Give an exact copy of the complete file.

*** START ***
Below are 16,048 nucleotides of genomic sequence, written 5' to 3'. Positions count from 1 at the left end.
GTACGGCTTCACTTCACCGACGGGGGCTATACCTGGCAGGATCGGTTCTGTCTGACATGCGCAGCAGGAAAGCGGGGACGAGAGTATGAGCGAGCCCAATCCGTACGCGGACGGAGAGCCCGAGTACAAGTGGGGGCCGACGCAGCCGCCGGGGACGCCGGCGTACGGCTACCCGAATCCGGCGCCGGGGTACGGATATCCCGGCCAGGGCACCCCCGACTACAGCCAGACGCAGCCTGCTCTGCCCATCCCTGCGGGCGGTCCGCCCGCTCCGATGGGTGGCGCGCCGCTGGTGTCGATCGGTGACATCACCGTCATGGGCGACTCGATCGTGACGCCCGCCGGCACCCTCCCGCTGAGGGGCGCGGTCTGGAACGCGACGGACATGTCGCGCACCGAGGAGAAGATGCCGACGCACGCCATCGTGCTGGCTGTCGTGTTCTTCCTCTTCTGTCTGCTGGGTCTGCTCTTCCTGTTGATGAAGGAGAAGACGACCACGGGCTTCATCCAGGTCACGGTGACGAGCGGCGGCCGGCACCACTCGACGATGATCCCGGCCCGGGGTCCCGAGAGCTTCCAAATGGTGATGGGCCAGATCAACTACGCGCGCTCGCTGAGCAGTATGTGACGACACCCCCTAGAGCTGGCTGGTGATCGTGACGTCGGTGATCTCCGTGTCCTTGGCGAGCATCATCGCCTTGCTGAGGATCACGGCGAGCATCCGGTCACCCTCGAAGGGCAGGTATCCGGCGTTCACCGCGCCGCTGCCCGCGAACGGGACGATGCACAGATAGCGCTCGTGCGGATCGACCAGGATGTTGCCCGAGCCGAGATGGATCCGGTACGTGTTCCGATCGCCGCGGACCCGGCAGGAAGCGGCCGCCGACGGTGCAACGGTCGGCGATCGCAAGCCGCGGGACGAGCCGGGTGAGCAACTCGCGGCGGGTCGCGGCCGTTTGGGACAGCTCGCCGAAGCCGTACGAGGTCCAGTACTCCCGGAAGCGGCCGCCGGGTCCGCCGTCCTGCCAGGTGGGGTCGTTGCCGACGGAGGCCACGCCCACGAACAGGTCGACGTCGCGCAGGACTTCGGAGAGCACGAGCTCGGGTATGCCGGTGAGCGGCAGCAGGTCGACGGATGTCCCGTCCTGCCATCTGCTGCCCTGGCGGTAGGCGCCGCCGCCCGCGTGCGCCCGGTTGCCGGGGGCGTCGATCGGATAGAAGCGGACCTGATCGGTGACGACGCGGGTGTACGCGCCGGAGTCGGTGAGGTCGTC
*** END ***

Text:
Below are 16,048 nucleotides of genomic sequence, written 5' to 3'. Positions count from 1 at the left end.
GTACGGCTTCACTTCACCGACGGGGGCTATACCTGGCAGGATCGGTTCTGTCTGACATGCGCAGCAGGAAAGCGGGGACGAGAGTATGAGCGAGCCCAATCCGTACGCGGACGGAGAGCCCGAGTACAAGTGGGGGCCGACGCAGCCGCCGGGGACGCCGGCGTACGGCTACCCGAATCCGGCGCCGGGGTACGGATATCCCGGCCAGGGCACCCCCGACTACAGCCAGACGCAGCCTGCTCTGCCCATCCCTGCGGGCGGTCCGCCCGCTCCGATGGGTGGCGCGCCGCTGGTGTCGATCGGTGACATCACCGTCATGGGCGACTCGATCGTGACGCCCGCCGGCACCCTCCCGCTGAGGGGCGCGGTCTGGAACGCGACGGACATGTCGCGCACCGAGGAGAAGATGCCGACGCACGCCATCGTGCTGGCTGTCGTGTTCTTCCTCTTCTGTCTGCTGGGTCTGCTCTTCCTGTTGATGAAGGAGAAGACGACCACGGGCTTCATCCAGGTCACGGTGACGAGCGGCGGCCGGCACCACTCGACGATGATCCCGGCCCGGGGTCCCGAGAGCTTCCAAATGGTGATGGGCCAGATCAACTACGCGCGCTCGCTGAGCAGTATGTGACGACACCCCCTAGAGCTGGCTGGTGATCGTGACGTCGGTGATCTCCGTGTCCTTGGCGAGCATCATCGCCTTGCTGAGGATCACGGCGAGCATCCGGTCACCCTCGAAGGGCAGGTATCCGGCGTTCACCGCGCCGCTGCCCGCGAACGGGACGATGCACAGATAGCGCTCGTGCGGATCGACCAGGATGTTGCCCGAGCCGAGATGGATCCGGTACGTGTTCCGATCGCCGCGGACCCGGCAGGAAGCGGCCGCCGACGGTGCAACGGTCGGCGATCGCAAGCCGCGGGACGAGCCGGGTGAGCAACTCGCGGCGGGTCGCGGCCGTTTGGGACAGCTCGCCGAAGCCGTACGAGGTCCAGTACTCCCGGAAGCGGCCGCCGGGTCCGCCGTCCTGCCAGGTGGGGTCGTTGCCGACGGAGGCCACGCCCACGAACAGGTCGACGTCGCGCAGGACTTCGGAGAGCACGAGCTCGGGTATGCCGGTGAGCGGCAGCAGGTCGACGGATGTCCCGTCCTGCCATCTGCTGCCCTGGCGGTAGGCGCCGCCGCCCGCGTGCGCCCGGTTGCCGGGGGCGTCGATCGGATAGAAGCGGACCTGATCGGTGACGACGCGGGTGTACGCGCCGGAGTCGGTGAGGTCGTC